Electrical questions

Hello.
I wanted ask a few questions
1. What will be the resultant freq when 2 sources with same Vrms but frequency of 50Hz and 60Hz are used ?
2. In a R-L ckt a ac voltage is applied , such that instantaneous power is negative for 2ms, then what will be the power factor ? 3. A sync. Motor is running at sync speed, if all of sudden D.C. excitation is removed, then what will be the speed of the motor ? 4. A R-C ckt , supplied with DC, a bulb is connected across the Capacitor, then what happens to the illumination, if we change the capacitance. 5. What will happen to a DC motor supplied with AC and Induction Motor with DC ?
Please help me with detailed answers.
Thx,
Aditya
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These would make quite good homework questions.
With number 4 at least, you could go and buy the bits from an electronics store and experiment, even if you couldn't work it out yourself in theory.
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Andrew Gabriel
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You don't say how they 'are used'. Insufficient information. (supplies tied in series or parallel for example)

If instantanteous power is negative for 2ms, then obviously there is some reactive power flowing (as any R-L ckt would have). But you don't specify any more about the circuit (what fraction of a cycle is the 2ms for example). Insufficient information.

Different than before excitation is removed, or perhaps the same if circumstances are 'just right'. Insufficient information.

Probably change. A simple experiment would tell you the answer. If you just think about how the voltage on the capacitor changes, that should give you a clue. Of course a light-bulb is a non-linear resistance, so if you *really* want to complicate things, you could take that into account.

For AC applied to a DC motor, you need to know what kind of DC motor. Shunt? Series? Compound? If the motor was designed to run on DC, then at best performance on AC will be lousy, at worst you will need a fire extinquisher.
Applying DC to an induction motor can be useful in certain applications. But you must be sure to apply the right amount of DC voltage, or else you may need that fire extinquisher again.
daestrom P.S. Do your own homework. You'll learn a lot more that way. And afterall, isn't that the point?
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----------------------------

--------------------- If the questions can't be framed fully, then who is at fault- the student who wants an easy out or the instructor who may not have thought the questions through properly?
--

Don Kelly snipped-for-privacy@shawcross.ca
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@ Don : the questions are framed in such a way to deliberately make a dilemma in the mind of the student.
@ daestrom : I have done my homework and was thinking of writing my own answers before the replies, but thought other ways. Also please answer them considering all the possiblites ex. 1st que- consider the series as well as parallel source, and thier effect.
Here are my answers -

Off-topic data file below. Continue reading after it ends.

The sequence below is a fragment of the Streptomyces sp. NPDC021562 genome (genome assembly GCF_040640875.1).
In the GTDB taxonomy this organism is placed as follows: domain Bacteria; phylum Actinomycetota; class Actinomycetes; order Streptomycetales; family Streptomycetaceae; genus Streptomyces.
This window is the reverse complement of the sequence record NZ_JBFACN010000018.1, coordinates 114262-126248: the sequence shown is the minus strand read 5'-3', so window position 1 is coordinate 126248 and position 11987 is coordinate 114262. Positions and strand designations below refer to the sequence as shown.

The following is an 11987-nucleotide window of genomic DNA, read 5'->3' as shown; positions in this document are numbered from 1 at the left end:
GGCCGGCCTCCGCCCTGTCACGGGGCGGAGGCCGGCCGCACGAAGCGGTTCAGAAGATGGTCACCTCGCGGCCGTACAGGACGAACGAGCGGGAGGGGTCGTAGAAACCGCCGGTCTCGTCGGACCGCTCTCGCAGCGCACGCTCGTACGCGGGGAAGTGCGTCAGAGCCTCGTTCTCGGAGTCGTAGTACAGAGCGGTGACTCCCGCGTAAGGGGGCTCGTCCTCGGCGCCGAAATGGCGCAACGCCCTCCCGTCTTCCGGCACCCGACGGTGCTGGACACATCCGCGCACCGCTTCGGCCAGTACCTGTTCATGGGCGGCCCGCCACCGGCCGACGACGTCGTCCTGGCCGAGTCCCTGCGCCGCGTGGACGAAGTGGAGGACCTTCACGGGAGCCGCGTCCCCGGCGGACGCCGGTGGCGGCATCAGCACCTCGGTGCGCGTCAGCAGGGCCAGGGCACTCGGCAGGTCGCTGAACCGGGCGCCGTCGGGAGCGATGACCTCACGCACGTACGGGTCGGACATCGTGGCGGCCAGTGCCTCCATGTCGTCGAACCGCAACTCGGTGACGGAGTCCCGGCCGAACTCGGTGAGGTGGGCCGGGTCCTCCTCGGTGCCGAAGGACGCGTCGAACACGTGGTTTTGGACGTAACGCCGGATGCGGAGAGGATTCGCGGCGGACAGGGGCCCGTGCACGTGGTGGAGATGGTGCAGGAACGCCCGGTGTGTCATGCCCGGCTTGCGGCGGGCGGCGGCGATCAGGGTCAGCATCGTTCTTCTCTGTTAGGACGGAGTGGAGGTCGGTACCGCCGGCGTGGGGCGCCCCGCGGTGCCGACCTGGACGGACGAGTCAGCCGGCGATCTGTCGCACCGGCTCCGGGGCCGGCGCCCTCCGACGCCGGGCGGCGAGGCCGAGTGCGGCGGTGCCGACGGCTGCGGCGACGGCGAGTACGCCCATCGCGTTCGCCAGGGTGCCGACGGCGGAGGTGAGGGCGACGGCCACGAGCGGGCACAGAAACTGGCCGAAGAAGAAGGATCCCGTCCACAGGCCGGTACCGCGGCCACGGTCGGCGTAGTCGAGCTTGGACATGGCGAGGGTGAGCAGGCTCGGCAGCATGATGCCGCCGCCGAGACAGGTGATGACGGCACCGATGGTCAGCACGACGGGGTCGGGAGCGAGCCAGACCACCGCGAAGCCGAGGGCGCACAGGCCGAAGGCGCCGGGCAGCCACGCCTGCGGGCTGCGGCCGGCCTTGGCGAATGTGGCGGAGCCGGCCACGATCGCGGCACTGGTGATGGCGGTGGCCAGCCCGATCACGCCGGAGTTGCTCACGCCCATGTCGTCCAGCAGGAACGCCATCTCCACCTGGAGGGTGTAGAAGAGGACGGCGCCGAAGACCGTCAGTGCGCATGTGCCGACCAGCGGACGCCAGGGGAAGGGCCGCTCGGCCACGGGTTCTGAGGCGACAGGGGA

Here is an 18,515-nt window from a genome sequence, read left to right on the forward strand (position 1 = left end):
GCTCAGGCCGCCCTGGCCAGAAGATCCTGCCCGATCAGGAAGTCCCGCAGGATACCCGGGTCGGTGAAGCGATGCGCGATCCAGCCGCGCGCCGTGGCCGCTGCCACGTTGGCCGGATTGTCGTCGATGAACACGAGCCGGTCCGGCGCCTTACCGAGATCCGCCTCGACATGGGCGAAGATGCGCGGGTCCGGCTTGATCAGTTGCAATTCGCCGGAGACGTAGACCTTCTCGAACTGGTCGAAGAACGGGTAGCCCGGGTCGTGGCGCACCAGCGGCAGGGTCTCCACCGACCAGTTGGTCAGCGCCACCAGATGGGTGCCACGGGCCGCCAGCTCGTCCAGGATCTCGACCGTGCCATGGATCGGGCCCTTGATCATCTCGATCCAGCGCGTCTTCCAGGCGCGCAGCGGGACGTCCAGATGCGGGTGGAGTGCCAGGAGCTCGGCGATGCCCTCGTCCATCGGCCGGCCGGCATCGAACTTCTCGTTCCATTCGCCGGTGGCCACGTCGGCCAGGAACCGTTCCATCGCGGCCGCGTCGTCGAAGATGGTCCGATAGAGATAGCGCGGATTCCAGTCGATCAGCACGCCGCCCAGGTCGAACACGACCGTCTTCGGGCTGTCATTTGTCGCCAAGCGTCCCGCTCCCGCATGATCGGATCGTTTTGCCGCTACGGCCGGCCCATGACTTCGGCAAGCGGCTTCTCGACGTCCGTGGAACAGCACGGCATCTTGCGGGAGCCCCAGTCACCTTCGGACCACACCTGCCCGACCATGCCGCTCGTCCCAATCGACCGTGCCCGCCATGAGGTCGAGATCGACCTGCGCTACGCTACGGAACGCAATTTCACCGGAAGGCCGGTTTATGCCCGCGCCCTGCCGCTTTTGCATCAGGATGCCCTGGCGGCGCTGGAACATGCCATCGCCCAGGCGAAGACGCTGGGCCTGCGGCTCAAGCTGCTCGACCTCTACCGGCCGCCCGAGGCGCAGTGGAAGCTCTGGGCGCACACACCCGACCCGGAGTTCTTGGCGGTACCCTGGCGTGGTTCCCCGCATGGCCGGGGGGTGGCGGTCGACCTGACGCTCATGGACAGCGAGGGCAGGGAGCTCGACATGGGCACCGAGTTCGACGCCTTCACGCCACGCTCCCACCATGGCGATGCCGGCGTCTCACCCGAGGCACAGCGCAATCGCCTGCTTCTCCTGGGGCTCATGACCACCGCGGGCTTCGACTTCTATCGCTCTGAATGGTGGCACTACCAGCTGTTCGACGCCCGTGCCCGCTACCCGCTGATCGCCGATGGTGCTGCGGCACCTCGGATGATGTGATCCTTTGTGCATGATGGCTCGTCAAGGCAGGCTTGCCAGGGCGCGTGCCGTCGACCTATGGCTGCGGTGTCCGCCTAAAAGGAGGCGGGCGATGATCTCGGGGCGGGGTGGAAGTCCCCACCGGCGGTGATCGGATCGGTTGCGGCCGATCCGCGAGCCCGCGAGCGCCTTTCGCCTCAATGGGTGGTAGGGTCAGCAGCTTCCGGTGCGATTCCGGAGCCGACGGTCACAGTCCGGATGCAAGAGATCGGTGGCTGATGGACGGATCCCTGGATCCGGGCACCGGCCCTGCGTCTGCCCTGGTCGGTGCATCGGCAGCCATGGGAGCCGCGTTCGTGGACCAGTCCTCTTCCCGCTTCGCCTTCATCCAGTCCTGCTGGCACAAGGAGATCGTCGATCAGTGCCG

1. It will be indeterminate 2. This much info was available for the question. 3. For this one, it is assumed that the synchronous motor was supposed to be operating at its sync speed for a good time and then after that, the excitaion was suddenly removed. Now what will be the speed just after that and in what manner it will decrease......
and so on...
P.S : I post these questions because there is some ambiguity in my mind even after having a discussions with my peers. So please keep the " do you homework" statement to yourself. I am just asking your views, opinions. Not asking for any old-man advice.
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Sure you were. If you can frame an intelligent question there are people here who can help you a great deal. Here is an example:
I just completed a stage play using a power "distro" (sub panel). The available power was 220 V single phase on a 50 A breaker with a 3 pin appliance outlet that I was told by the house electrician had a 30 A rating. The distro uses four 20 A breakers (2 per leg 120 vac) . the distro uses 30 ft of #6 AWG. The load was one behringer eurolight LD6230 driving 5 500W par 64', one 625 W par 64, ten 250 W par 38, two 300W par 56, 4 color bank lights (4 X 60W light chase per unit) , 2 power audio amplifiers rated at 2,500 W rms for the loads employed, and one 700 W fog machine.
The question: under worst case load conditions was this system safe? If not why?
Under expected operating conditions was this system safe?
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First question that comes to mind is why was a 30A receptacle protected by a 50A breaker? Are there other loads on that circuit?
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500W
a
No other loads. This was a high school stage. I don't know if the electrician was correct or not about the rating. the plug that I bought has an extra blade which allows it to be a 30 or 50 A plug. I believe that electrically it was the same as a 50 amp outlet. it just didn't have the extra bend on the neutral pin.